David Baluarte, Family in the Balance: Barton v. Barr and the Systematic Violation of the Right to Family Life in U.S. Immigration Enforcement, 27 Wm. & Mary J. Women & L. 33 (2020). Abstract below.
The United States systematically violates the international human right to family life in its system of removal of noncitizens. Cancellation of removal provides a means for noncitizens to challenge their removal based on family ties in the United States, but Congress has placed draconian limits on the discretion of immigration courts to cancel removal where noncitizens have committed certain crimes. The recently issued U.S. Supreme Court decision in Barton v. Barr illustrates the troubling trend of affording less discretion for immigration courts to balance family life in removal decisions that involve underlying criminal conduct. At issue was the “stop-time rule” for measuring the requisite seven years of continuous residence for LPR cancellation of removal. A sharply divided court read the relevant statute very differently, and a five-justice majority interpreted the stop-time rule to further limit the discretion of immigration judges to consider noncitizens’ family ties as a defense against removal. However, modern international law doctrine suggests that customary international law is the law of the United States and should be applied to resolve questions of statutory meaning under the Charming Betsy rule of statutory interpretation. This Article lays plain the systematic nature of the violations of the human right to family life in the U.S. system of removal and argues that the U.S. Supreme Court erred when it failed to mitigate this harm in Barton v. Barr.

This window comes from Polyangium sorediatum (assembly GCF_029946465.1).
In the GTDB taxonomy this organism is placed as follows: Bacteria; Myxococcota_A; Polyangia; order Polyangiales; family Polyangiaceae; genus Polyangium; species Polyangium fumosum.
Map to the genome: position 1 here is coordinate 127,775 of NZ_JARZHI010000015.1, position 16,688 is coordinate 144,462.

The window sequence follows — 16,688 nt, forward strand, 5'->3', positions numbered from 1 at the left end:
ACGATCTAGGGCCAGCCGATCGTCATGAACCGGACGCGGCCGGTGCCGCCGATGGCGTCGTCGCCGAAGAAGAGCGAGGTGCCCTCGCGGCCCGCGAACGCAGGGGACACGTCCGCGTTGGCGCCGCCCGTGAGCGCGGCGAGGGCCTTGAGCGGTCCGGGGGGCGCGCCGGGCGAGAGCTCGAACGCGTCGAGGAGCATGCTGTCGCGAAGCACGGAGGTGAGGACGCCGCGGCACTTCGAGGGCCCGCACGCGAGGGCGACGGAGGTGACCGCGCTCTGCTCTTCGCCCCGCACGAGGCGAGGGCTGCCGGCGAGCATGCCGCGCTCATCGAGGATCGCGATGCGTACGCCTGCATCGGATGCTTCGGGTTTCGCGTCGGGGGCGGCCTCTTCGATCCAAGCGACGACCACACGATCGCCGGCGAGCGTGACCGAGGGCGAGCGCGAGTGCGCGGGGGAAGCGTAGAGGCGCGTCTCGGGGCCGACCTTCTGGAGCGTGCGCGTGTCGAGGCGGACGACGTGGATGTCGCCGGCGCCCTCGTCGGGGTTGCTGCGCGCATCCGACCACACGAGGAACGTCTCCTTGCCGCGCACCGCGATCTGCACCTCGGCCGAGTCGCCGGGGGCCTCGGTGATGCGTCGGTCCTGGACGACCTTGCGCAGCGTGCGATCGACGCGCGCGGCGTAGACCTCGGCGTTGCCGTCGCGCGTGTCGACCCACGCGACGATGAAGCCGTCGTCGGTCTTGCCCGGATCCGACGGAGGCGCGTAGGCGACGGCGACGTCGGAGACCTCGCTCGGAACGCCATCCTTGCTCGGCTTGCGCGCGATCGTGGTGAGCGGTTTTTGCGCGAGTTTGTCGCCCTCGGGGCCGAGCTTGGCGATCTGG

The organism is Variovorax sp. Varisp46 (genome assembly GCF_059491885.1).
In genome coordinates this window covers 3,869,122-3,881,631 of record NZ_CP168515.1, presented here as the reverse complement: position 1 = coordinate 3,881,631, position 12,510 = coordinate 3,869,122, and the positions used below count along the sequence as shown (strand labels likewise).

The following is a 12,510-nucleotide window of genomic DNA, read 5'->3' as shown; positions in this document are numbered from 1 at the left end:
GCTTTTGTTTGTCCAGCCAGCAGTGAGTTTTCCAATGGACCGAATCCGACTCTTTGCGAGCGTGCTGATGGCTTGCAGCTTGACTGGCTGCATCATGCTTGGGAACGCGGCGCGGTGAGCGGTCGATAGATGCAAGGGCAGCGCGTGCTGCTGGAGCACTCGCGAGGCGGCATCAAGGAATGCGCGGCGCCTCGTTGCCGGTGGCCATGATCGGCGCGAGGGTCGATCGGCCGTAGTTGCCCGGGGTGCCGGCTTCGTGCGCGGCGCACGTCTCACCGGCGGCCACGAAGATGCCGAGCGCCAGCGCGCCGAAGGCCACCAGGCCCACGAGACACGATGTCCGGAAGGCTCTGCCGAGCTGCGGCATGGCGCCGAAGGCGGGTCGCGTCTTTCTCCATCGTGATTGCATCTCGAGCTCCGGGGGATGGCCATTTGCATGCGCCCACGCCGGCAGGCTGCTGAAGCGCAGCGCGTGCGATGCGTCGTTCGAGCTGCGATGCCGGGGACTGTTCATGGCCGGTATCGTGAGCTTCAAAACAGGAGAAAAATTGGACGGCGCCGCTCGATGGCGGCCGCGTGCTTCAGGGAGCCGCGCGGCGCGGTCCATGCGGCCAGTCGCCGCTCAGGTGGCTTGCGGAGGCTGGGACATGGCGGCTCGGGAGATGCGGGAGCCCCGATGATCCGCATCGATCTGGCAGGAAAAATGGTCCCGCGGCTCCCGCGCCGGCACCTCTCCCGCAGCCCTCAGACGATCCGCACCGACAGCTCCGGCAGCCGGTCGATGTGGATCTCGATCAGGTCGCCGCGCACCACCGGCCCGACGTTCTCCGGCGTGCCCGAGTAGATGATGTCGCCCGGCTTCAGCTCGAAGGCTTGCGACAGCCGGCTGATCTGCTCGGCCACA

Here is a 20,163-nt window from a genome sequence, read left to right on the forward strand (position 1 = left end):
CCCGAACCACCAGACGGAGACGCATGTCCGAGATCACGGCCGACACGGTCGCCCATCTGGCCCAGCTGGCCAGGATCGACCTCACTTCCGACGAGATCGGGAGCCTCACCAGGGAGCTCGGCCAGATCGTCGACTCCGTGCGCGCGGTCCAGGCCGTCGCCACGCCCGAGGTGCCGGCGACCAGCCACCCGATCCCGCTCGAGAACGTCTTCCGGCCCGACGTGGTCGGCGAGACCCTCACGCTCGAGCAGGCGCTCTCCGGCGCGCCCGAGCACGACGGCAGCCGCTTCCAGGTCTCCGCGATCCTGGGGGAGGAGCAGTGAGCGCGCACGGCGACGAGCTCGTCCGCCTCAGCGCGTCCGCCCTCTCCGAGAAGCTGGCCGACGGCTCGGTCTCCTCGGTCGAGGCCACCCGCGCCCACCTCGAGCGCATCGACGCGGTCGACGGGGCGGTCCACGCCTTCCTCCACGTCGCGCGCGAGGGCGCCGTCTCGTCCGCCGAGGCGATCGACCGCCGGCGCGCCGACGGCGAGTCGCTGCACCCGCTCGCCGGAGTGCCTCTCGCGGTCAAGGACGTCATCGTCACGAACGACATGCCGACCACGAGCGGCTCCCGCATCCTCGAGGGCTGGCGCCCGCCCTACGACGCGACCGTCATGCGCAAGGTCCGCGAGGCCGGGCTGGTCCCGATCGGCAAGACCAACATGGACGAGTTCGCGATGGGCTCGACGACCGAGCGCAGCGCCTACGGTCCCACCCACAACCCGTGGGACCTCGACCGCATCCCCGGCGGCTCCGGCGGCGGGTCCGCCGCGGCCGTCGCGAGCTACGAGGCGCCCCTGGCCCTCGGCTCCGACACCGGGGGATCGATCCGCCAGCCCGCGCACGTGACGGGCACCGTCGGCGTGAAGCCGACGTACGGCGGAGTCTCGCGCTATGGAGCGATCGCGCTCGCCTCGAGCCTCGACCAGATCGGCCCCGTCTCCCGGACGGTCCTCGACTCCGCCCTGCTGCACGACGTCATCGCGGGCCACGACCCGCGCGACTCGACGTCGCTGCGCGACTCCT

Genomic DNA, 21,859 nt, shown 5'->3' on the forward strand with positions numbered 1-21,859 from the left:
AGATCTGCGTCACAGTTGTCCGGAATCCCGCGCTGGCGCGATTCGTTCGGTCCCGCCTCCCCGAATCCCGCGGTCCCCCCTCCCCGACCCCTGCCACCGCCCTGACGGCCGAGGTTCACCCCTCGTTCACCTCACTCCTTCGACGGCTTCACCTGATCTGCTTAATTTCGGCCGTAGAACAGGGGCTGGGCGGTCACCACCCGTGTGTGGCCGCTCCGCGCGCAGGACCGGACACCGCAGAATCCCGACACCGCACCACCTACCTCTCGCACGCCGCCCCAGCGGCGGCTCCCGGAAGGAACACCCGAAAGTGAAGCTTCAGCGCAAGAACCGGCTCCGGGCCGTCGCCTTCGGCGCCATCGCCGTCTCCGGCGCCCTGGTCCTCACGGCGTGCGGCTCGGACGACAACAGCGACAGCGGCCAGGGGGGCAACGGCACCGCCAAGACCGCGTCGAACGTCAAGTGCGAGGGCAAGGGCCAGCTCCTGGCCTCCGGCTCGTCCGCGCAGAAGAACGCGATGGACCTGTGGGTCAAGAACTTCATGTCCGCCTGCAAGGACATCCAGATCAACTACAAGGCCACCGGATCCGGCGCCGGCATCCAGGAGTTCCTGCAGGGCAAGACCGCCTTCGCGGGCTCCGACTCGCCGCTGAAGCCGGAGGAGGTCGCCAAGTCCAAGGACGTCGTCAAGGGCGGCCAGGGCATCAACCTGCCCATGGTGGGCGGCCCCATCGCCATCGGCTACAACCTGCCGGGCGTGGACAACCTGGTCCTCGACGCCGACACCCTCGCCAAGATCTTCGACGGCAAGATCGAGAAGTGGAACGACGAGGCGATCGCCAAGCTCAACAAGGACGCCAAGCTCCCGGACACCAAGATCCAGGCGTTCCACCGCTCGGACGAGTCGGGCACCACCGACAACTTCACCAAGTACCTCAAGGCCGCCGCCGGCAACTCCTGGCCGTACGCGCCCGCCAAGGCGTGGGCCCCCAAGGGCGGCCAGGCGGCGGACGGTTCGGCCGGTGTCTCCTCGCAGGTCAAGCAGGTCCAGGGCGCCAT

Tuesday, March 16, 2021
The US response to the UPR Recommendations issued by the UN Human Rights Council was posted by the OHCHR last week. The US response makes reference to some of the positive actions that the Biden administration has taken regarding human rights since the new president's inauguration in January, including depositing the instrument to rejoin the Paris Agreement on climate change, efforts to reengage with the UN Human Rights Council, and more.
It is wonderful to see that the new administration supports recommendations to ratify the Convention on the Rights of the Child (CRC), especially given that the US is the only UN Member nation that has not ratified the CRC. However, it's disheartening to see the US refuse to support recommendations to end sentencing juvenile offenders to life without parole. The US response notes that "[j]uveniles may receive only non-mandatory life sentences and only for particularly severe homicide offenses when warranted in a particular case. These sentences are intended to be rare and are subject to review on appeal."